The Dark Spot on Mars
The Dark Spot on Mars
ESP_013951_1955  Science Theme: Geologic Contacts/Stratigraphy
On 13 October 1659, Dutch astronomer Christiaan Huygens turned one of his telescopes towards a bright orange spot in the sky and produced what Percival Lowell would later call “the first drawing of Mars worthy of the name ever made by man.” Huygens included a dark spot in his drawing that is thought to represent Syrtis Major, a small sliver of which is visible in this HiRISE image.

Syrtis Major is a shield volcano. Its dark color comes from the dark basaltic rock in the area, visible because it lacks the dust that paints the rest of the planet its distinct, rusty red color. Tracking this dark spot in repeated observations, Huygens concluded that Mars rotated every twenty-four hours: a time not too far off from its true rotation period of approximately 24 hours and 39.58 minutes.

In this image of Syrtis Major, ancient Noachian bedrock is exposed. This is rock made in the early days of Martian history. An impact crater (about 50 kilometers in diameter, or 30 miles) into this rock exposes layers along its wall. These layers may be made from several different geologic materials, such as lava flows, debris from nearby impact craters, or deposits of dust or sand. They may represent different periods of deposition and erosion. The layers are of varying thickness: some of the lighter, resistant units are less than 10 meters thick, while some of the darker layers are over 100 meters thick.

Written by: Andrea Philippoff Jones  (23 December 2009)

This is a stereo pair with ESP_020254_1955.
Acquisition date
18 July 2009

Local Mars time

Latitude (centered)

Longitude (East)

Spacecraft altitude
275.4 km (171.1 miles)

Original image scale range
55.6 cm/pixel (with 2 x 2 binning) so objects ~167 cm across are resolved

Map projected scale
50 cm/pixel and North is up

Map projection

Emission angle

Phase angle

Solar incidence angle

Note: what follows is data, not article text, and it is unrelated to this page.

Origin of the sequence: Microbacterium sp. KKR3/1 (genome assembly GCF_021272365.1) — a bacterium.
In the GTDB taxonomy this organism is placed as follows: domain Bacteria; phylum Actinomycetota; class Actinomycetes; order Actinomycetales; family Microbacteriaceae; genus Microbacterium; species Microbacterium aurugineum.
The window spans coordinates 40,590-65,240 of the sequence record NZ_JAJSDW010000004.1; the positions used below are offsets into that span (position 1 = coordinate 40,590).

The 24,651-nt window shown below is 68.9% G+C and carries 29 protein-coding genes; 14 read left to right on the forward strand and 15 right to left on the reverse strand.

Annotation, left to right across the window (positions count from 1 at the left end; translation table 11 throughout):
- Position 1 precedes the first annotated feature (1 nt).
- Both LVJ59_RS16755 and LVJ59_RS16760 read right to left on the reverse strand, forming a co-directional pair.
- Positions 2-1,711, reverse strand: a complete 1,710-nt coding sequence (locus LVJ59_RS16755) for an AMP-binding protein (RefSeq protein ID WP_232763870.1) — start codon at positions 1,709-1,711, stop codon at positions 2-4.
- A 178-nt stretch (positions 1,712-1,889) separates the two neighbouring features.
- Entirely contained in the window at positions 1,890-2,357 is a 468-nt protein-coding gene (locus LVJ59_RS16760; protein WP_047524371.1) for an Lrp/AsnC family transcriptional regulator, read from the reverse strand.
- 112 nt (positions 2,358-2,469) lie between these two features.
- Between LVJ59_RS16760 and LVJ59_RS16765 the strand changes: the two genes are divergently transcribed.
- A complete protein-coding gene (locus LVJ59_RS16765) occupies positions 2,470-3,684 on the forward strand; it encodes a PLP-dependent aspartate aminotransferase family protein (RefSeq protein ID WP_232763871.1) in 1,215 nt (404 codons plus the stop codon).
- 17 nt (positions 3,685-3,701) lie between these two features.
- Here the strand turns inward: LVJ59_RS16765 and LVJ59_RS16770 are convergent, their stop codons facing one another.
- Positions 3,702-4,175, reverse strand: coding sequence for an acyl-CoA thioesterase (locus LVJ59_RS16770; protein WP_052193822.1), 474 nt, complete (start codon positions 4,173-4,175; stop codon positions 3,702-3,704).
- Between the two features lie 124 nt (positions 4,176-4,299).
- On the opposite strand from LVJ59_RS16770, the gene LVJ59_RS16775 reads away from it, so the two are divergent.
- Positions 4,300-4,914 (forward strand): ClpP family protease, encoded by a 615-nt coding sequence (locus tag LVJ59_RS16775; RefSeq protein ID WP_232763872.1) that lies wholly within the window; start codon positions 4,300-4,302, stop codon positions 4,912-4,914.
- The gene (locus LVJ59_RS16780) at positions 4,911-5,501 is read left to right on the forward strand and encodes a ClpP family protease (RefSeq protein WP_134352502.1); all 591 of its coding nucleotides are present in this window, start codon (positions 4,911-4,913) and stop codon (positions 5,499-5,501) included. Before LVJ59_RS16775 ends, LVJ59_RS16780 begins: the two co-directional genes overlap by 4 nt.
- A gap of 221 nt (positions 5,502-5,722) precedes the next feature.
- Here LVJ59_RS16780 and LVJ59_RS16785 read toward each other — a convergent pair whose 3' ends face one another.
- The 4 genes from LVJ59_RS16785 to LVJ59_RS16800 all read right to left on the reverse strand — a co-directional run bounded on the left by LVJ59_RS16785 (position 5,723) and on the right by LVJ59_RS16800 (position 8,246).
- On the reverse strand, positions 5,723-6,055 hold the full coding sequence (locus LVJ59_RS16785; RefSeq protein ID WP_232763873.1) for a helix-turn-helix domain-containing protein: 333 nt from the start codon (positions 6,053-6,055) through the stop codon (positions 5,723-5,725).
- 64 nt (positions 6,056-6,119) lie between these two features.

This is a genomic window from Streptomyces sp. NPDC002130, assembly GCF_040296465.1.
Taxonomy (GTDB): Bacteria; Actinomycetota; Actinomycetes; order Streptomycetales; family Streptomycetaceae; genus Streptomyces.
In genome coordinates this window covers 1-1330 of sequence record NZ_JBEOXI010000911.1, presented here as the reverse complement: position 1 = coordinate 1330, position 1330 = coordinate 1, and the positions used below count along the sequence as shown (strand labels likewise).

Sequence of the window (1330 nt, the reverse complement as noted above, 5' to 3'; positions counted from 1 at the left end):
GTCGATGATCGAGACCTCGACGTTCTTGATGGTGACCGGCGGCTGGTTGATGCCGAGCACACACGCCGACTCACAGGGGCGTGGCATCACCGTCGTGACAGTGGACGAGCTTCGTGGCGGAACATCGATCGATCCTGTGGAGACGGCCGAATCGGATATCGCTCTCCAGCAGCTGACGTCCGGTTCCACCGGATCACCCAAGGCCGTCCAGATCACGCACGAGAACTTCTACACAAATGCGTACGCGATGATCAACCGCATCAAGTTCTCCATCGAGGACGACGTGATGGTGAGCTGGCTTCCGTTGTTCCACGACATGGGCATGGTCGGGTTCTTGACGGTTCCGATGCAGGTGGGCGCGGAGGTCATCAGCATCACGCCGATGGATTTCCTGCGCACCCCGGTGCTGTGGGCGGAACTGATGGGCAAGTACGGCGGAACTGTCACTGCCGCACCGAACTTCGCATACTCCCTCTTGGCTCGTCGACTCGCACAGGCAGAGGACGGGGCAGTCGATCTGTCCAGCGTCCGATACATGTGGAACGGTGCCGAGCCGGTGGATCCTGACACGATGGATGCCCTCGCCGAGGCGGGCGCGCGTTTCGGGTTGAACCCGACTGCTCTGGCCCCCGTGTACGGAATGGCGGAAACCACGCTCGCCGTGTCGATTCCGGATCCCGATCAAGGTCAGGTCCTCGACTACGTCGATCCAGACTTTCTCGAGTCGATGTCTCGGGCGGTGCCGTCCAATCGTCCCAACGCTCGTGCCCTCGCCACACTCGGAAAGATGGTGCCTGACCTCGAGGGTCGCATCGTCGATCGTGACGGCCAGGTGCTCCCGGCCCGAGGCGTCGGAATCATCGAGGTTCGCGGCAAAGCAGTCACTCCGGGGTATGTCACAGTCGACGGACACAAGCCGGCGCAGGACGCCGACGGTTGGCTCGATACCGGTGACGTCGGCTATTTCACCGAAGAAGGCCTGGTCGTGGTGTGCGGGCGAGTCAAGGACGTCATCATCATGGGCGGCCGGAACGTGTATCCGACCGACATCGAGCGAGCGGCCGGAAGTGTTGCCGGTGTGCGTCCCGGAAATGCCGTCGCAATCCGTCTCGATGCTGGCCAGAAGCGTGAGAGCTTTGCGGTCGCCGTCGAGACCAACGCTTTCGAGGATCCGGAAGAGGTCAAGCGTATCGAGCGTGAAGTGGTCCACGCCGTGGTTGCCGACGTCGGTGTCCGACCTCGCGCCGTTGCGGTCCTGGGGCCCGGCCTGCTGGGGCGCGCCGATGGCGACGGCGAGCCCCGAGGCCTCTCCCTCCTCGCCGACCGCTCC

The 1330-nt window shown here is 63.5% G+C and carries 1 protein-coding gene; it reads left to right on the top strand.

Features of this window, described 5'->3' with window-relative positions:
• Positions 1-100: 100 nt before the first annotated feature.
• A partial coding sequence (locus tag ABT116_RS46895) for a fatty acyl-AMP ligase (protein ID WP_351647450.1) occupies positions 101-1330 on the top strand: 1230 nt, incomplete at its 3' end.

50°, with the Sun about 40° above the horizon

Solar longitude
305.6°, Northern Winter

For non-map projected images
North azimuth:  97°
Sub-solar azimuth:  321.3°
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Black and white
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non-map           (249MB)

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non-map           (250MB)

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RGB color
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Full resolution JP2 download
Anaglyph details page

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EDR products

IRB: infrared-red-blue
RGB: red-green-blue
About color products (PDF)

Black & white is 5 km across; enhanced color about 1 km
For scale, use JPEG/JP2 black & white map-projected images

All of the images produced by HiRISE and accessible on this site are within the public domain: there are no restrictions on their usage by anyone in the public, including news or science organizations. We do ask for a credit line where possible:

NASA’s Jet Propulsion Laboratory, a division of the California Institute of Technology in Pasadena, Calif., manages the Mars Reconnaissance Orbiter for NASA’s Science Mission Directorate, Washington. The HiRISE camera was built by Ball Aerospace and Technology Corporation and is operated by the University of Arizona.